Will cashing in now fund a goal or purpose that is meaningful to you and your family and will it help towards reaching your long-term goals?

SEE ALSO: Stock Options 101: What You Need to Know About ISOs, NQSOs and Restricted Stock


4.     Clearly Define Your Retirement Goals

The very idea of retirement can invoke up plenty of emotions. You may worry about never saving enough or that you could outlive your nest egg. You may feel excited about the prospect of early retirement and decades of leisure and adventure ahead. Regardless of your retirement goals, remember that your stock options may help you fund your strategy. Clearly define what you want from your golden years, then make a plan to achieve just that.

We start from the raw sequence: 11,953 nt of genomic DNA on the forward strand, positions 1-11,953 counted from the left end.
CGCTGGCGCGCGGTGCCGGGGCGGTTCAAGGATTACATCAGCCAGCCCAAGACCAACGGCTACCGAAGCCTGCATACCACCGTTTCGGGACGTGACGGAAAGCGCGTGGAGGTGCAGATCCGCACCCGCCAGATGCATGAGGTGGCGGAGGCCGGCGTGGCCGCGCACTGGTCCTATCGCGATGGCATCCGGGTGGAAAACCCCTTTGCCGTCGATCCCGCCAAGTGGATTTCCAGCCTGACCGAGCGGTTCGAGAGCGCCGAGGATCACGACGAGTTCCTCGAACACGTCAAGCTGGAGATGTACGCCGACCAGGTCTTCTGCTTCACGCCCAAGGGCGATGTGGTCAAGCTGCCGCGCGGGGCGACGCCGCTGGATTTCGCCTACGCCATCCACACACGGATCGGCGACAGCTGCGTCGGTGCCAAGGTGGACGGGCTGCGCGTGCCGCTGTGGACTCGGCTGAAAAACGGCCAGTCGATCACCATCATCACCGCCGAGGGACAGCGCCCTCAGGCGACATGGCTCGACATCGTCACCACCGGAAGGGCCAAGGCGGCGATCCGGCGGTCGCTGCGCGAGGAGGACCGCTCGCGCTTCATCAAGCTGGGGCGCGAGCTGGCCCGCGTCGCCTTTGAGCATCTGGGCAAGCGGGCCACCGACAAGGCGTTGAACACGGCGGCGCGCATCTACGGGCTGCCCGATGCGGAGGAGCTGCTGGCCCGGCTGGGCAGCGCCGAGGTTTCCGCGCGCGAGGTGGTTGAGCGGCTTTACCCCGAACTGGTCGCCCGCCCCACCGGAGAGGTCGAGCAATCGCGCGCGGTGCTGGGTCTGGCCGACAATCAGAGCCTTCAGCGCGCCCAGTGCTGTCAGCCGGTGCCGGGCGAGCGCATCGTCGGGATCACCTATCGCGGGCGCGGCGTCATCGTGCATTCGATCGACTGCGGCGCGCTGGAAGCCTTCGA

Do you need to max-out your tax-advantaged retirement accounts? Maybe proceeds from selling your company stock can help. However, it is important to fund your retirement from multiple sources instead of depending solely from stock option compensation. Diversification is important and you want to avoid having all your eggs in one basket. Think about the role your stock options could play in financing the retirement of your dreams, make a plan that supports that, then execute.

Using Your Stock Options in Your Financial Planning

Employee stock options can feel like an emotionally charged asset, but they don’t have to be. Remember that options are simply a part of your compensation that you can use to support your personal goals.